Whitburn are well aware that they could hear the creak of the relegation trap-door opening up beneath them if they fail to flourish this year under Florent Didier. 

The embedded quality hasn’t disappeared since they came runner-up here in 2017, so a bit of draw luck should see them comfortably home.

Whitburn are well aware that they could hear the creak of the relegation trap-door opening up beneath them if they fail to flourish this year under Florent Didier.

There will be a lot of bands here that feel they are in with the opportunity to force their way into the top end of the prizes if they play to the very best of their form, and the likes of Flowers with Paul Holland back at the helm (excuse the pun), Desford and last year’s sixth placed finishers Leyland outfits that could do that and more.


Grand Shield winners: NASUWT Riverside

Impressive

The Grand Shield winners NASUWT Riverside has certainly become an impressive high quality contesting outfit and will keen to make their mark on their debuts under the experienced David Roberts, whilst fellow qualifiers the cooperation band led by Phillip McCann has been in a rich seam of form this season. Bands not to miss then. 

Aldbourne will hope the brilliant Belgian Ivan Meylemans will help in their quest to push towards a top 10 finish after their impressive debut last year, whilst Wingates and Hammonds are quality bands led by excellent conductors in Paul Andrews and Morgan Griffiths who can also pull away from any potential relegation worries if they hit top form.

Iwan Fox


Who will win?

It’s not often you can say the best sounding band will have won a major contest, but it may be true this year on Peter Graham’s test-piece.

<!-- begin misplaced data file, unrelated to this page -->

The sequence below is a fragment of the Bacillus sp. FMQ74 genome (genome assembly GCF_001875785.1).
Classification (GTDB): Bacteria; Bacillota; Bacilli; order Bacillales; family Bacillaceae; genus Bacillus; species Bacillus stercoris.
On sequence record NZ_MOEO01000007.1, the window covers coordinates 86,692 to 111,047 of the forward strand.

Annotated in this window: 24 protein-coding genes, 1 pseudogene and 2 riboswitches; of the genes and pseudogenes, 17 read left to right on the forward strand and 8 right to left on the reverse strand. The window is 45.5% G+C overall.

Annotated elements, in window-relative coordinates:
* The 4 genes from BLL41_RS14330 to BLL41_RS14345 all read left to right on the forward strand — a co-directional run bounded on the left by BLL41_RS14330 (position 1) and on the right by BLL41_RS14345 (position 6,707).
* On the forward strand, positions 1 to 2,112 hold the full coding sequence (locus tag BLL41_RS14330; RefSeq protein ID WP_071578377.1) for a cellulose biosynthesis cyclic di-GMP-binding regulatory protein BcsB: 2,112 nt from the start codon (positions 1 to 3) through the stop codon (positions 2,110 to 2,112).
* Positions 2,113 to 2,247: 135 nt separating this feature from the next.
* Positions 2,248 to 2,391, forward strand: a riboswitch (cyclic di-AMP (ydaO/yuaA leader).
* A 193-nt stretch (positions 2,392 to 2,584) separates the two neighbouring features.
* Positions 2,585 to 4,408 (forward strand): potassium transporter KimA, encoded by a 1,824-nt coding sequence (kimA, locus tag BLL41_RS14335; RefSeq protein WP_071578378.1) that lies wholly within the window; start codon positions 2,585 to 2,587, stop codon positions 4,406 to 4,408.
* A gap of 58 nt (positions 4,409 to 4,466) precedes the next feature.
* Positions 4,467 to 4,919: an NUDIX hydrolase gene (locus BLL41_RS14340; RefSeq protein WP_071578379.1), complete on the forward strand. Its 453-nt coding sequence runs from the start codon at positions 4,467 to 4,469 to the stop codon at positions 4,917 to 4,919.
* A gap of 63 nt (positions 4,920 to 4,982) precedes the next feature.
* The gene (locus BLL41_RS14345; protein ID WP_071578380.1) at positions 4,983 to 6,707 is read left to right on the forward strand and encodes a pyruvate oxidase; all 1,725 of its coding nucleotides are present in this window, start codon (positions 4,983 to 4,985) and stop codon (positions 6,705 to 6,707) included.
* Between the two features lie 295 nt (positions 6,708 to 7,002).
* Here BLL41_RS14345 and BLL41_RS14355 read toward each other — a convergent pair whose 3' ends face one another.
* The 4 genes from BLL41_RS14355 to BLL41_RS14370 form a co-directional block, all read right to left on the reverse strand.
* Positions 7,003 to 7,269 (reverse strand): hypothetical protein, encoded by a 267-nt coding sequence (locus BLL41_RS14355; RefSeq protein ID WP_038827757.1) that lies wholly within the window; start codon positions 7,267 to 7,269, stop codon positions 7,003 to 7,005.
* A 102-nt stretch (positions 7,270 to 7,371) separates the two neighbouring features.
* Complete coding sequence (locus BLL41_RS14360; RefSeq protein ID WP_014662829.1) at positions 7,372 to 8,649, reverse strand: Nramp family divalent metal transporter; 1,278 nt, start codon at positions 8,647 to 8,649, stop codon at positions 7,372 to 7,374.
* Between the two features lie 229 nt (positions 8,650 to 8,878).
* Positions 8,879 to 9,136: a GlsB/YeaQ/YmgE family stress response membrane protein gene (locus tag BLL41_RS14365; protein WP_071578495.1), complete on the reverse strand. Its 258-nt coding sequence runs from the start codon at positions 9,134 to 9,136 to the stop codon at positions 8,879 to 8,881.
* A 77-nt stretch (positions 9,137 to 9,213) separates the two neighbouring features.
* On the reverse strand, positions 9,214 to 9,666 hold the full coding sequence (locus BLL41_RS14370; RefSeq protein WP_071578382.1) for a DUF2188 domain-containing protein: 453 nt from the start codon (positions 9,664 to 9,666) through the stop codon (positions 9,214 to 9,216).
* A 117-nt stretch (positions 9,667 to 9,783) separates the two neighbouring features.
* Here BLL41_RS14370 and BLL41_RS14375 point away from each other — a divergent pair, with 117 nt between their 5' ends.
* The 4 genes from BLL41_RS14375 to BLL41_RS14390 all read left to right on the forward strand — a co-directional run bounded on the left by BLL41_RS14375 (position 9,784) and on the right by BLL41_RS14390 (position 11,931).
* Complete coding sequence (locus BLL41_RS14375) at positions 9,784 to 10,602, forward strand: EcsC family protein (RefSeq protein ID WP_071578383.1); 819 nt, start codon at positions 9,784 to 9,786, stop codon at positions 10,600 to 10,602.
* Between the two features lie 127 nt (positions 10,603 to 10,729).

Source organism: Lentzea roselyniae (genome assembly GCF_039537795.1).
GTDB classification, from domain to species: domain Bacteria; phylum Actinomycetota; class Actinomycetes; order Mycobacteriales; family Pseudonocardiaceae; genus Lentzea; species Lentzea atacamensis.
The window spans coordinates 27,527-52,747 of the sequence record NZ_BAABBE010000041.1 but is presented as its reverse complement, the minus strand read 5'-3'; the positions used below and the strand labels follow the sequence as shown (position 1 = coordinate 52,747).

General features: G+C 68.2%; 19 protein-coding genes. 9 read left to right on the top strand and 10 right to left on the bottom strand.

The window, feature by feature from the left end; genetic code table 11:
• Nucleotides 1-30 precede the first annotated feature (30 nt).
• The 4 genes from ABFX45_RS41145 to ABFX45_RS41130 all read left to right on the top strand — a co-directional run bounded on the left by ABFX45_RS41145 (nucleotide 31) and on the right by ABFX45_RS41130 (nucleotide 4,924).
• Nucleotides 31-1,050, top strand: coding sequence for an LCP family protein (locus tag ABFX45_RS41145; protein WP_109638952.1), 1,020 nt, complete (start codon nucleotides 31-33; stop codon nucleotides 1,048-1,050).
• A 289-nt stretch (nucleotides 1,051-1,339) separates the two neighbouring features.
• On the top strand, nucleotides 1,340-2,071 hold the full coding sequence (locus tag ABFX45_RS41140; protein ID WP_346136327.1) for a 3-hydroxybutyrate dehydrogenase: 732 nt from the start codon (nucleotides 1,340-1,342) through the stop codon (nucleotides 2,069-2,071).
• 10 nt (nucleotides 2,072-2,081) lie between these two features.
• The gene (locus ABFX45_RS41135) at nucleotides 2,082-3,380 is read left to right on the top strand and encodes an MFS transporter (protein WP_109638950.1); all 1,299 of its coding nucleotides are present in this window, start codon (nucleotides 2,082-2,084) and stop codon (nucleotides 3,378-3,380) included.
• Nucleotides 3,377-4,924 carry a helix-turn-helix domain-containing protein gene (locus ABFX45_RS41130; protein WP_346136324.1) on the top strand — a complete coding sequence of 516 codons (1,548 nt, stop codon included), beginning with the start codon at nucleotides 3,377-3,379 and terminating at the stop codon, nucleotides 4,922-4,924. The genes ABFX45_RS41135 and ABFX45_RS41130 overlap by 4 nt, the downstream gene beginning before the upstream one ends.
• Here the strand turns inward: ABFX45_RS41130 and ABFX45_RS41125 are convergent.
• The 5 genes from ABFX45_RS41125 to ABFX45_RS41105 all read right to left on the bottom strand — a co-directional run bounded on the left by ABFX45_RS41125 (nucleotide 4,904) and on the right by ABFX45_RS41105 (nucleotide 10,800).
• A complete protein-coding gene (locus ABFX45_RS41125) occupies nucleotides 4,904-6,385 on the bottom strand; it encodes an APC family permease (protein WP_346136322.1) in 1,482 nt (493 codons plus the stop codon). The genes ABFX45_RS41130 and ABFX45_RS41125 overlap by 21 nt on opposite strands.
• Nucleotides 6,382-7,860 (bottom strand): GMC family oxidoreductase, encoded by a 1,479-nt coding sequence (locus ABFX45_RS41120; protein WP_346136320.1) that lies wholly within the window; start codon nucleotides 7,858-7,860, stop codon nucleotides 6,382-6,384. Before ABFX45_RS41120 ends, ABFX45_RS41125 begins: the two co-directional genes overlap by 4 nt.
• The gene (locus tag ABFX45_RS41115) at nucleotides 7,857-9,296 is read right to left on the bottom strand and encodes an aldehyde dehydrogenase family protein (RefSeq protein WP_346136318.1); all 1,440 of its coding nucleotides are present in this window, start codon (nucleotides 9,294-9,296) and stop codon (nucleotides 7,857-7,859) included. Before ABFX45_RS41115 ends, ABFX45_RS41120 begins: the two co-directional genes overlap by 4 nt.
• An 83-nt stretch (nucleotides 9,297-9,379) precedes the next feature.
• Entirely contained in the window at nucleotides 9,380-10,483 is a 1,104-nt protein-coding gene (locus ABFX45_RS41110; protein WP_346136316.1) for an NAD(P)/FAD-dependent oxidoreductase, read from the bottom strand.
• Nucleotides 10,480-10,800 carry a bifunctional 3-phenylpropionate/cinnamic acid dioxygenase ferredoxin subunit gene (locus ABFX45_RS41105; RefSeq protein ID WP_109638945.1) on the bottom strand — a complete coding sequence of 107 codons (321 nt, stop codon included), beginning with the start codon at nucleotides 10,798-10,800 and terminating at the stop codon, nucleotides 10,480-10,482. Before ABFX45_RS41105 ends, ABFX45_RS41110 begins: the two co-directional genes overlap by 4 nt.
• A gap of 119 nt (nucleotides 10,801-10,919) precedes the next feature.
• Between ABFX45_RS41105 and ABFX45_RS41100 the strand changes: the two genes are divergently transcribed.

The very best will surely meet its considered technical demands with an added level of refined aplomb from soloists and ensemble alike.

It may therefore come down to those conductors who can inspire their bands to create a modern day version (although not pastiche mimicry) of that luminous intensity of tonality that was the hallmark of Harry Mortimer as a player and the great Foden’s Band of the 1930s.

And that for us may just be Brighouse by a hairsbreadth from Cory and Black Dyke, with the other contenders close on their heels.    

4BR Prediction:

1. Brighouse & Rastrick
2. Cory
3. Black Dyke
4. Foden’s
5. Valaisia
6. Fairey

Dark Horses: Carlton Main, Tredegar, Grimethorpe, Whitburn 

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Black Dyke Band - Sheffield Citadel Salavation Army

Thursday 21 November • 12 Psalter Lane, Sheffield S11 8YN


Regent Hall Concerts - Symphonic Brass Ensemble of the Band of the Royal

Friday 22 November • Regent Hall (The Salvation Army). 275 Oxford Street Opp. RESERVED. London . W1C 2DJ W1C 2DJ


Derwent Brass - Southwell Choral Society

Saturday 23 November • Southwell Minster, Church St, Southwell, Nottingham NG25 0HD


Woodfalls Band - Salisbury Chamber Chorus

Saturday 23 November • St Thomas Church St Thomas's Sq, SP1 1BA Salisbury, Wiltshire SP1 1BA


Kettering Citadel S A Band - International Staff Band of the Salvation Army

Saturday 23 November • The Salvation Army,. 66, Rockingham Road,. Kettering, Northamptonshire NN16 8JU


Ibstock Brick Brass

November 18 • Ibstock Brick Brass are looking for cornet players to join their line up going into contest season. Position negotiable. Based in Coalville, Ibstock rehearsal on a Monday and Thursday Night.


Ascot Brass

November 18 • Principle trombone and Solo Horn required. Ascot Brass is a progressive friendly non contesting band rehearing Monday evenings in Maidenhead Berkshire. Details of the band can be found on our web site www.ascotrass.org.uk


Fishburn band

November 18 • We presently have a position for a Bb bass player and a Bass trombone. Friendly band with own band room close to the A1 motorway, junction 60 or 61 and handy for A19 Teeside. If you are looking to progress with your playing then get in touch.


Phil Lawrence

ARCM PGRNCM MFTCL ARCM B.Mus.
Composer and conductor